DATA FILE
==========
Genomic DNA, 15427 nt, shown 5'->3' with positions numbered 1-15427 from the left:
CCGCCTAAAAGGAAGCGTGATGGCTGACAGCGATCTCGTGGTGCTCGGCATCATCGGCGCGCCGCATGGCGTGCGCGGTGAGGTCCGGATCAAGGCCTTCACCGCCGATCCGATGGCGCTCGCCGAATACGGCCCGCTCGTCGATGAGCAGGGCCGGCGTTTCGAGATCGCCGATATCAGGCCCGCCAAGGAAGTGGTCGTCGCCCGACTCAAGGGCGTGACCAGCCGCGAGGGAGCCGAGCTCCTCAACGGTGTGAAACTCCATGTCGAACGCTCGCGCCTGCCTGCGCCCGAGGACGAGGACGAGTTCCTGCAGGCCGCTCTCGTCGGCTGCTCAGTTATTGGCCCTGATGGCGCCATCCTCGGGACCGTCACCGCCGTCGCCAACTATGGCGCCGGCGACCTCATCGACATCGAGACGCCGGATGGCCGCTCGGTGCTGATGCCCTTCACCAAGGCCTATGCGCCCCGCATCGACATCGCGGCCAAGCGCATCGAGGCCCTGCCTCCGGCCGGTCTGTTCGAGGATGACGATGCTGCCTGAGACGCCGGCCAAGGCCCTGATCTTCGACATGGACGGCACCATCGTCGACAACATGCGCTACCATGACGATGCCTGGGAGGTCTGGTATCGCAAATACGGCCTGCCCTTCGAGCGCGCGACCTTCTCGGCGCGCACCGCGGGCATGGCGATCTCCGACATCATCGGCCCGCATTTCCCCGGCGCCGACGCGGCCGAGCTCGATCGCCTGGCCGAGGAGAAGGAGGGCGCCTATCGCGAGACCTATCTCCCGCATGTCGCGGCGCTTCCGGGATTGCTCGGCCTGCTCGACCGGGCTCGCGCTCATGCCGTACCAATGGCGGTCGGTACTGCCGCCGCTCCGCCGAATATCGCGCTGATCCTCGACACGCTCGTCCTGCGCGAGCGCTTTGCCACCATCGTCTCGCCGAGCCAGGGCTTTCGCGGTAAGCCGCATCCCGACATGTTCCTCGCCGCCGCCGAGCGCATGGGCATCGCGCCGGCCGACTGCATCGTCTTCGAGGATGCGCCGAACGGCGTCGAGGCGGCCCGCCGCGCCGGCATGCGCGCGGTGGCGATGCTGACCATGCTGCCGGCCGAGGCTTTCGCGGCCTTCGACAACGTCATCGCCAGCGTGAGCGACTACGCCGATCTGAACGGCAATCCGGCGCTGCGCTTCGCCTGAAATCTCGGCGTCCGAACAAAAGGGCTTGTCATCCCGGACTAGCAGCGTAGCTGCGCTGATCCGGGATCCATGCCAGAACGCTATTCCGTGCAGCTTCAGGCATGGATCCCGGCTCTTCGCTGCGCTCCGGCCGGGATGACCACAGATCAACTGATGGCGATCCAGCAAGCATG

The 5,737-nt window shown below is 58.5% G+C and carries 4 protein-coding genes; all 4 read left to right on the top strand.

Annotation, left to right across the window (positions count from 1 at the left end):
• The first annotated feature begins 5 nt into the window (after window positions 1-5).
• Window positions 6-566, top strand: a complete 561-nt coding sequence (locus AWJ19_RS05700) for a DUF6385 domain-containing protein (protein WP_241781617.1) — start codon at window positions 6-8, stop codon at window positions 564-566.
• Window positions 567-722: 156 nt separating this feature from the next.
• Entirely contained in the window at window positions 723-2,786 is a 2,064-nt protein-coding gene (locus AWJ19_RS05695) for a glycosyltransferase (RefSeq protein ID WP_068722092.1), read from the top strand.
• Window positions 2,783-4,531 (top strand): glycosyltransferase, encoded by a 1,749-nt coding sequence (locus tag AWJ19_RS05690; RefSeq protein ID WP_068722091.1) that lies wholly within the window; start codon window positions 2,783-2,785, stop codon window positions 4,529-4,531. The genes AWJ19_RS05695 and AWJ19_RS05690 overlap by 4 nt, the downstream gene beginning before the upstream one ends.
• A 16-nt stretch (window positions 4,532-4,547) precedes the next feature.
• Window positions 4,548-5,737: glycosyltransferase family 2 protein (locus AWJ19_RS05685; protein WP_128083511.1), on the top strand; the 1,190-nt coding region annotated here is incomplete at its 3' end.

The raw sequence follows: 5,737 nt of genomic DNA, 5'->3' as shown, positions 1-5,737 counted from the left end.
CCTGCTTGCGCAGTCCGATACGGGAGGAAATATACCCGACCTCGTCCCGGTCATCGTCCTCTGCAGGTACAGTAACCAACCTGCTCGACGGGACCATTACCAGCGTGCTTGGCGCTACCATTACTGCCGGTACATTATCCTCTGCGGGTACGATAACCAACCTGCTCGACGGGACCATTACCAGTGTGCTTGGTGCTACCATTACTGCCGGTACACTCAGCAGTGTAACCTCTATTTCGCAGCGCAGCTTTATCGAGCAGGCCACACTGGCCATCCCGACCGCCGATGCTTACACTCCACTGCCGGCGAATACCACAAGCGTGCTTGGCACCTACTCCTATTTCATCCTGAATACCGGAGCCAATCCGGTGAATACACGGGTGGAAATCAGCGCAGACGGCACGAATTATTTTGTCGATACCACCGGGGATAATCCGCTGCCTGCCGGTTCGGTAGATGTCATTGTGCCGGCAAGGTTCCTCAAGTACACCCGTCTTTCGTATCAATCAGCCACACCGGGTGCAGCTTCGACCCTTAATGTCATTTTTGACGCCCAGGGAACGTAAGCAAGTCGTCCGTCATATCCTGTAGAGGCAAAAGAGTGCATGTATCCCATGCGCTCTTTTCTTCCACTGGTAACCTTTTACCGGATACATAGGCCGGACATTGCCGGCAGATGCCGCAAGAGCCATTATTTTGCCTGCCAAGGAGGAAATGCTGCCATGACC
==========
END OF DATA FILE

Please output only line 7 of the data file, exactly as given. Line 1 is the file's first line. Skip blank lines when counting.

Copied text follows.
• Window positions 567-722: 156 nt separating this feature from the next.